Analysis: Will foreign investors remain interested in China?
Editor’s note: Wang Dan is chief economist at Hang Seng Bank China. The article reflects the views of the author and not necessarily those of CGTN.
New data from the Ministry of Commerce shows that foreign direct investment (FDI) in China rose 17.6 percent year-on-year in January to $15.84 billion.
We expect the momentum to continue, but not without fluctuations.
After all, the market is facing one of the greatest uncertainties in a decade, due to the Federal Reserve announcing several potential interest rate hikes in the coming months. If these promises materialize, capital could flow out of emerging economies and back to the United States. In addition, China-US relations could face further strain as both sides prepare for a political shift later this year.
Geopolitical tensions aside, the Chinese economy is fundamentally sound. Since the onset of the COVID-19 pandemic in early 2020, supply chain disruption in China has been minimal compared to other industrial economies, largely due to tight epidemic control. This stands in stark contrast to the frequent plant closures in other countries.
The American electric car manufacturer Tesla is a perfect example. Tesla factories in Germany and the United States have suffered constant delays over the past two years, while its Gigafactory in Shanghai has doubled production. Even if the pandemic ends this year, fully restoring supply chains in any country may take one to two years or even longer. Meanwhile, more investment is expected to flow into China for secure supply at a reasonable cost.
China’s stable growth outlook and macroeconomic environment has been the main draw for global investors. People feared that production would leave China, but in fact the opposite happened: the interest of foreign investors in the Chinese market increased. In 2021, about a fifth of global investment came to China, doubling its share from the pre-COVID era. Global investors are betting on China’s economic future.
The business world is capable of dealing with economic cycles and geopolitical uncertainties. What is hard to find is a stable macroeconomic situation, as well as a government committed to improving the business environment.
China is well placed to provide both. China’s domestic market has become the most important destination in the strategic layout of multinational enterprises. Indeed, foreign investors had some of their best years after the onset of the COVID-19 pandemic.
In 2021, the total industrial profit of foreign enterprises in China increased by more than 25%, exceeding 2 trillion yuan, a record high. This is partly due to strong export demand and partly to China’s efforts to modernize its industrial structure.
The consumer sector, which has long been a favorite area for foreign investors, has received an additional boost from e-commerce. Industry supply chains of new energy vehicles, new materials and advanced equipment are strongly emerging. Finally, the service, IT and high technology sectors are also the subject of increasing attention from foreign investors.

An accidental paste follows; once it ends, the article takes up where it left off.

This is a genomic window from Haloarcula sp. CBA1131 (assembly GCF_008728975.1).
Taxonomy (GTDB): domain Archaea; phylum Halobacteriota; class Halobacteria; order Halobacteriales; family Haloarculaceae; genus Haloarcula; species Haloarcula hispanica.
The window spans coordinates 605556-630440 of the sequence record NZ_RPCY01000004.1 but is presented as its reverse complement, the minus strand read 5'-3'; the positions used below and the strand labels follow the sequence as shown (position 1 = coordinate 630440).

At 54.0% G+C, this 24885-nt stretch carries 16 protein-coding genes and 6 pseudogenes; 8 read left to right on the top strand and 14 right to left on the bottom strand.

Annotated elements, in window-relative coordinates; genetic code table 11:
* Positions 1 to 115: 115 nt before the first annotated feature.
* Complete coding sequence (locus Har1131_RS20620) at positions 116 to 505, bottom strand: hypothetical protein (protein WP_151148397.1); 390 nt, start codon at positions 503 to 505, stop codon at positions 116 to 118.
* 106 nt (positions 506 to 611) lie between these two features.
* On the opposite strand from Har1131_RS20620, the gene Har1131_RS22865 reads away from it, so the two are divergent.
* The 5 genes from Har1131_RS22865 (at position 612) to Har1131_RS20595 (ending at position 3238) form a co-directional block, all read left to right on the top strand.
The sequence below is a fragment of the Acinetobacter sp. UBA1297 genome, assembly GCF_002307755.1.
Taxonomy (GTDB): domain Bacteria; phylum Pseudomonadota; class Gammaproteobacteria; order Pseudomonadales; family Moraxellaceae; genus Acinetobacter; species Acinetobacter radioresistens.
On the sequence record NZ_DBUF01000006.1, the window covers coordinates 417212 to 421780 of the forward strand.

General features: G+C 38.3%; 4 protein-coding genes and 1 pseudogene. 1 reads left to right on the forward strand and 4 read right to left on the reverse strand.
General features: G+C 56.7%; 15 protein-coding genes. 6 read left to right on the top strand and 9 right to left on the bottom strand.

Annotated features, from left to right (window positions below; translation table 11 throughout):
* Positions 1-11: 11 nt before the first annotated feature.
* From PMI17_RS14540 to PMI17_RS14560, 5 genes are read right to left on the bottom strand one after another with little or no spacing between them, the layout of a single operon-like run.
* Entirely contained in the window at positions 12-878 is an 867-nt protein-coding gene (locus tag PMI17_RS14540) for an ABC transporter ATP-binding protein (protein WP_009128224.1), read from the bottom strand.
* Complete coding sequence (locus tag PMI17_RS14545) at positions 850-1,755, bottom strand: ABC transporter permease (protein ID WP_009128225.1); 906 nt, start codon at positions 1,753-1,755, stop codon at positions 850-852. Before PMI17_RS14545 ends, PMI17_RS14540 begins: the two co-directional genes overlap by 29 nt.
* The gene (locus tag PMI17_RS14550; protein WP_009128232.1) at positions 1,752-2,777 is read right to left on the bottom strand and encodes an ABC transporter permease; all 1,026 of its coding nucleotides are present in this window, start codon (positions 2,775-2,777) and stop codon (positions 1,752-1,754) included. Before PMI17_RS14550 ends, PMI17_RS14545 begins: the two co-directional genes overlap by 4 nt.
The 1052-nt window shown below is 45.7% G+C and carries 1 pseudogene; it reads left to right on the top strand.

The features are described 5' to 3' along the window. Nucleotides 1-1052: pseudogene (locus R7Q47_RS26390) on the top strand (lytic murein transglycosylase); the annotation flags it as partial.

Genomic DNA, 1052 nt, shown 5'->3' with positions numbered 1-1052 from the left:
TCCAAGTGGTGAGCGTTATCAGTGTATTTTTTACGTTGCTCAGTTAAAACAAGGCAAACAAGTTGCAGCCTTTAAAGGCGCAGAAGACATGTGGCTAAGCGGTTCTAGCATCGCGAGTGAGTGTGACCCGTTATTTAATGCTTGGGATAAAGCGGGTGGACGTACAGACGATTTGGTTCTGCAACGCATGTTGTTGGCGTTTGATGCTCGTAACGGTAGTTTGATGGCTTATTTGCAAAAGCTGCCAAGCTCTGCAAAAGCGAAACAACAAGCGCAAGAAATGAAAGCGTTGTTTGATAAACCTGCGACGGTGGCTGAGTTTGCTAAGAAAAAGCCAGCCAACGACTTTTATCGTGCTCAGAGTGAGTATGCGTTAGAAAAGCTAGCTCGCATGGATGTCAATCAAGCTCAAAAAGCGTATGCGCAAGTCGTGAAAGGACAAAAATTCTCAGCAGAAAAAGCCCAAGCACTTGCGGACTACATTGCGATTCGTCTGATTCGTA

However, we do not foresee any drastic measures to be taken in 2022 to attract foreign investment. Some of the encouraging trends have already taken place. The Regional Comprehensive Economic Partnership (RCEP), the world’s largest free trade agreement, which entered into force on Jan. 1, will benefit China in attracting more investment from ASEAN countries and other developed countries. from Asia.
Beyond that, policymakers are likely to adopt a more targeted approach. China’s welcoming attitude towards foreign investment will not change, but capital flows should be in line with national strategies for developing high-tech fields, strengthening supply chains and facilitating emission reduction missions. of carbon.
China does not want a “disorderly expansion of capital”, which refers to both domestic and foreign capital. For example, China does not want more capital flowing into the commercial real estate sector, but wants more into the low-cost or affordable housing sectors. China is hesitant to see more capital in platforms that rely solely on selling cheap products, but would rather venture into technologies such as AI, 5G and blockchain.
In the early years after China joined the World Trade Organization in 2001, foreign investors came to China for cheap labor and land. However, these advantages began to fade a decade ago, and then China gradually became the world’s largest single market with a large middle class and high-quality infrastructure. This means that foreign investors are more likely to make long-term investments targeting domestic consumers and producers.
With the sheer size of the market, the average cost of R&D is also lowered. The number of multinational enterprises establishing R&D centers in China has increased rapidly in recent years. Tesla is building an R&D center in Shanghai, its first outside the United States.
When the pandemic is over, the global supply chain will resume the trend of regionalization where countries try to secure certain supplies in strategic sectors to avoid over-reliance on China. Yet, given China’s market potential, as well as its reliable production capacity, China is likely to remain a major draw for global investors.
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